Between intermittent rounds of fireworks, which add much-needed excitement to the lull between June 30th and July 4th, I can hear the windowsill of my home office complaining. It has just about had it with me because it has not seen anything “interesting” since the cilantro plant incident of August 2017, in which an otherwise leggy and perfectly healthy cilantro plant died under my expert watch. (See the post from this blog: “The Cilantro is Calling! (Or is it Screaming?)”) The conversation goes something like this:
Me: Oh, come on! That’s not true. Of course you get to see something interesting each day. SeaTac the cat comes and sits on you.
Windowsill (WS): Yeah, about that. It needs to stop. The cat’s bottom might be “interesting,” but not in a good way. Also, I’ve seen him step on your computer to get over here and that’s why it’s always crashing.
Me: Really?!!! I’ve been blaming Alex and Nate.
WS: Yeah, it’s the cat, but there’s something you can do—something that would make me happier as well.
Me: What is it?
WS: Could I have some plants?
Me: Now, WS, you know what happened the last time. I planted some cilantro and it grew for a while and then it died.
WS: That’s because you gave it too much sunlight and not enough water, but there’s a solution to that—besides remembering to water your plants: You could plant succulents.
I could plant succulents! Of course! I’ll succulent the heck out of that windowsill. Here’s the problem though—and I can’t stress this enough times in blog: Everything I plant dies. Nate and Alex are so much better at being green thumbs than I am, but if the desert is able to produce fun and interesting stuff besides sand and snakes, then maybe I can take a crack at making things other than mold sprout on the windowsill. So, I’ve drafted my fifteen-year-old son Alex to help me because his windowsill is absolutely thriving with aloe vera plants and other things that grow so beautifully his biggest worry is that he needs larger pots for transplanting them. He probably needs a bigger windowsill.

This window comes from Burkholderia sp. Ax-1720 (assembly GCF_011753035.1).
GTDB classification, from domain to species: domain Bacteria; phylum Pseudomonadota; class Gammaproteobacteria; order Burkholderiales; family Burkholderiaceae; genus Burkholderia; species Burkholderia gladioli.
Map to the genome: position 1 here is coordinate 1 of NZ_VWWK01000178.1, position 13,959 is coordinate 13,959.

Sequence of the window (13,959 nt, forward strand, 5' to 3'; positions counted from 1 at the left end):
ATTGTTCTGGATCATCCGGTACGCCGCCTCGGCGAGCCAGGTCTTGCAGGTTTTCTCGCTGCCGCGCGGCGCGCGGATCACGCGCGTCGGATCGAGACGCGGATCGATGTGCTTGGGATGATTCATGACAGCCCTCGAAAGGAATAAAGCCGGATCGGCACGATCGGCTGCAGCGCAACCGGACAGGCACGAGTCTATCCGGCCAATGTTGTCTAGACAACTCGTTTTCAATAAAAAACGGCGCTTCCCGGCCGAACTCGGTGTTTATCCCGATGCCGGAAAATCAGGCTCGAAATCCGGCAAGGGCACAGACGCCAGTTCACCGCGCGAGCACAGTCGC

Together, Alex and I head to Lowe’s for containers, dishes to catch the water/soil once we’re finished planting, and some succulents. (We already have potting soil, thanks to Alex’s various projects.) The plants I choose have cool names like “Ghost Plant,” “California Sunset,” “Key Lime Pie,” and “Pork and Beans.” Of course, they have “real” Latin names, but I prefer the other catchy names because they could double as descriptions for nail polish, lipstick, or gourmet ice cream. (Mmm pork and beans—make mine a double scoop!)
When we get home, Alex takes over:
Alex: Okay, Mom. This is very important: You put handfuls of soil into the pot and figure out where you want the tops of the plants to reach.
Me: How will I know?
Alex: Just fill the pot with dirt until it looks right.
So, I start to fill the container with dirt and ask over and over again, “Are we there yet?” Amazingly, Alex is annoyed.
Next, we put the plants into the soil and Alex gets very stern and serious as he tells me that I can’t mix the potting soil in with the dirt that’s already around the plants when I take them out of their plastic containers from the store.
Alex: They have their own soil. If you put the potting soil over it, the plants think they’re suffocating and they die, but that’s the risk you take when planting things. Some won’t make it.
Me: No, they all have to make it. The windowsill will kill me.
Alex pretends he doesn’t hear me. Maybe that’s why he likes swimming so much. He spends a lot of time under water so he doesn’t have to hear me say things like, “It’s time to do laundry!”
Once the plants are in their container, we soak them well with the garden hose and let the water settle in. Soon, I’ll be able to put the container on the windowsill, right in the spot where the cat usually sits—and if I listen closely—after two, three, or four rounds of pre-Fourth of July fireworks—I can hear the cat complaining about how he can never have “nice things.”
Your Turn: What’s a DIY project you’ve attempted in the past that has not gone well, but that you’re willing to try again? Discuss below!